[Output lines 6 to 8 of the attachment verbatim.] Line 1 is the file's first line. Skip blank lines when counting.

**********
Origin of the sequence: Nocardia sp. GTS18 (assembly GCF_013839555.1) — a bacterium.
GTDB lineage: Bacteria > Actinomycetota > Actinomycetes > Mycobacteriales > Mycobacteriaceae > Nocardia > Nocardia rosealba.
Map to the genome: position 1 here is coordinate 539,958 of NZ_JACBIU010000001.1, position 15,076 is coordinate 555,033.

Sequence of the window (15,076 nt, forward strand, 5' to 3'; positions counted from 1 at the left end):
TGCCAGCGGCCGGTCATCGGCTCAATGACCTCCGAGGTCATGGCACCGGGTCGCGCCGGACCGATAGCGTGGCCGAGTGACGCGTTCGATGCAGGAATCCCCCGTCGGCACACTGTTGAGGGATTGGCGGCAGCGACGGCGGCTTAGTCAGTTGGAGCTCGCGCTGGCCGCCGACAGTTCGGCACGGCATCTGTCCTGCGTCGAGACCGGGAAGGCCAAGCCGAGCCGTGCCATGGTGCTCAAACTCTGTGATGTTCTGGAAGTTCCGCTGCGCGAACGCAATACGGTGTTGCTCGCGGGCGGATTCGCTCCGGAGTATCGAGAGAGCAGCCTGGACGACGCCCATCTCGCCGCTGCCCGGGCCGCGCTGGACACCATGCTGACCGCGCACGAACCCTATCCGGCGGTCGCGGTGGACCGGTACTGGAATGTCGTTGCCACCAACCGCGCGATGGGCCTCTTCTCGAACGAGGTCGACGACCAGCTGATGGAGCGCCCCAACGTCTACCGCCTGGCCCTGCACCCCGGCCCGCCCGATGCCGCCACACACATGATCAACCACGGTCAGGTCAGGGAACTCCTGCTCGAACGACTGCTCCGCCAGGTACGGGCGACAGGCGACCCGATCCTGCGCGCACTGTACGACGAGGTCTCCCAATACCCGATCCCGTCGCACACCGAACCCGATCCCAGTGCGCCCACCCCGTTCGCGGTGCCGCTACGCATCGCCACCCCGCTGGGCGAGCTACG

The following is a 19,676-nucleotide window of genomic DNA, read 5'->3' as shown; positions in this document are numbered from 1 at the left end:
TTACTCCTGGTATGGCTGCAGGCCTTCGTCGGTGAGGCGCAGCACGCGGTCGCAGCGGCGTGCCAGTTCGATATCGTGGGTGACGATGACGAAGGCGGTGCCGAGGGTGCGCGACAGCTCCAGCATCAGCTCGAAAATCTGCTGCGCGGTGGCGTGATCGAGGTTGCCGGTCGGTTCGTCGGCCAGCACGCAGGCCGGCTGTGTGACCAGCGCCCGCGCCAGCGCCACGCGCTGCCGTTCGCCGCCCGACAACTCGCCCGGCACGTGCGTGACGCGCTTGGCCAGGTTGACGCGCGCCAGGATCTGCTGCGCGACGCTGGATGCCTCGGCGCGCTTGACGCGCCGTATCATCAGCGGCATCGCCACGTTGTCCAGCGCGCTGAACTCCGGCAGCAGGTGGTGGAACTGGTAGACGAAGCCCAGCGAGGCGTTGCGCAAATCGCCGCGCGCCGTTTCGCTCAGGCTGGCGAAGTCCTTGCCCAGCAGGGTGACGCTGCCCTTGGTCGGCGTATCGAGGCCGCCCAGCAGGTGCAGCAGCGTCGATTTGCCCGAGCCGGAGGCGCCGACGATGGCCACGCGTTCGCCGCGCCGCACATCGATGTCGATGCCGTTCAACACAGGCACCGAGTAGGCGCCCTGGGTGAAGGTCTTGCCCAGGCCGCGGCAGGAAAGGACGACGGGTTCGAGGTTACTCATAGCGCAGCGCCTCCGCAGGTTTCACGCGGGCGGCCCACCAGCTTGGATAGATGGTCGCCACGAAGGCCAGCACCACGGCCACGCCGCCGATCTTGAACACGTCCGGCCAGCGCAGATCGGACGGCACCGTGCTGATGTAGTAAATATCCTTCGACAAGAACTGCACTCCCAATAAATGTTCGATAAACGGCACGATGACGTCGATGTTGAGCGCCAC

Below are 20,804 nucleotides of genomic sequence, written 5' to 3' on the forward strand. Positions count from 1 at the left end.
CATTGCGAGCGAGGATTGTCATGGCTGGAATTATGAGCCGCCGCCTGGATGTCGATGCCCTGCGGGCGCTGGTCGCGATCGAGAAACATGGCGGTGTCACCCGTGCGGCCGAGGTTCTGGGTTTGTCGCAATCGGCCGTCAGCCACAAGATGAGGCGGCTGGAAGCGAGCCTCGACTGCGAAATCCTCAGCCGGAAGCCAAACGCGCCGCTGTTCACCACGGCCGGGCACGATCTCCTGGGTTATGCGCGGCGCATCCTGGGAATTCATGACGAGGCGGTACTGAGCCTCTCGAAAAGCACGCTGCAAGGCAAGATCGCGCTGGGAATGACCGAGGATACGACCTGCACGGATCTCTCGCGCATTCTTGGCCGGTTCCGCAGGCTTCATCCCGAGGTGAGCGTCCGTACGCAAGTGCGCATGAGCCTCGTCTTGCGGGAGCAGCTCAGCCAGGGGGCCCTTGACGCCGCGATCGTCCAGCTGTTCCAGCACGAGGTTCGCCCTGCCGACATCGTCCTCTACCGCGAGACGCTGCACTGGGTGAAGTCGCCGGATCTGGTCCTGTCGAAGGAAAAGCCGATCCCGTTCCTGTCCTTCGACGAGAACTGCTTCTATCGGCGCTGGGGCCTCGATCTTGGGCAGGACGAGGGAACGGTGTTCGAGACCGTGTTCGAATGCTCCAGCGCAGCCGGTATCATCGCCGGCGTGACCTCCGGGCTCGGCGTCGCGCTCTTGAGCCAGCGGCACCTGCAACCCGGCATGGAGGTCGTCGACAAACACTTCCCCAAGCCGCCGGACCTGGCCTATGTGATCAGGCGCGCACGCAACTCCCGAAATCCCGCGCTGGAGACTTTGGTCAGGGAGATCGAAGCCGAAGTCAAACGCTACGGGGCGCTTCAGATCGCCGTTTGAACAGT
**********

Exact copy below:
The following is a 19,676-nucleotide window of genomic DNA, read 5'->3' as shown; positions in this document are numbered from 1 at the left end:
TTACTCCTGGTATGGCTGCAGGCCTTCGTCGGTGAGGCGCAGCACGCGGTCGCAGCGGCGTGCCAGTTCGATATCGTGGGTGACGATGACGAAGGCGGTGCCGAGGGTGCGCGACAGCTCCAGCATCAGCTCGAAAATCTGCTGCGCGGTGGCGTGATCGAGGTTGCCGGTCGGTTCGTCGGCCAGCACGCAGGCCGGCTGTGTGACCAGCGCCCGCGCCAGCGCCACGCGCTGCCGTTCGCCGCCCGACAACTCGCCCGGCACGTGCGTGACGCGCTTGGCCAGGTTGACGCGCGCCAGGATCTGCTGCGCGACGCTGGATGCCTCGGCGCGCTTGACGCGCCGTATCATCAGCGGCATCGCCACGTTGTCCAGCGCGCTGAACTCCGGCAGCAGGTGGTGGAACTGGTAGACGAAGCCCAGCGAGGCGTTGCGCAAATCGCCGCGCGCCGTTTCGCTCAGGCTGGCGAAGTCCTTGCCCAGCAGGGTGACGCTGCCCTTGGTCGGCGTATCGAGGCCGCCCAGCAGGTGCAGCAGCGTCGATTTGCCCGAGCCGGAGGCGCCGACGATGGCCACGCGTTCGCCGCGCCGCACATCGATGTCGATGCCGTTCAACACAGGCACCGAGTAGGCGCCCTGGGTGAAGGTCTTGCCCAGGCCGCGGCAGGAAAGGACGACGGGTTCGAGGTTACTCATAGCGCAGCGCCTCCGCAGGTTTCACGCGGGCGGCCCACCAGCTTGGATAGATGGTCGCCACGAAGGCCAGCACCACGGCCACGCCGCCGATCTTGAACACGTCCGGCCAGCGCAGATCGGACGGCACCGTGCTGATGTAGTAAATATCCTTCGACAAGAACTGCACTCCCAATAAATGTTCGATAAACGGCACGATGACGTCGATGTTGAGCGCCAC

Below are 20,804 nucleotides of genomic sequence, written 5' to 3' on the forward strand. Positions count from 1 at the left end.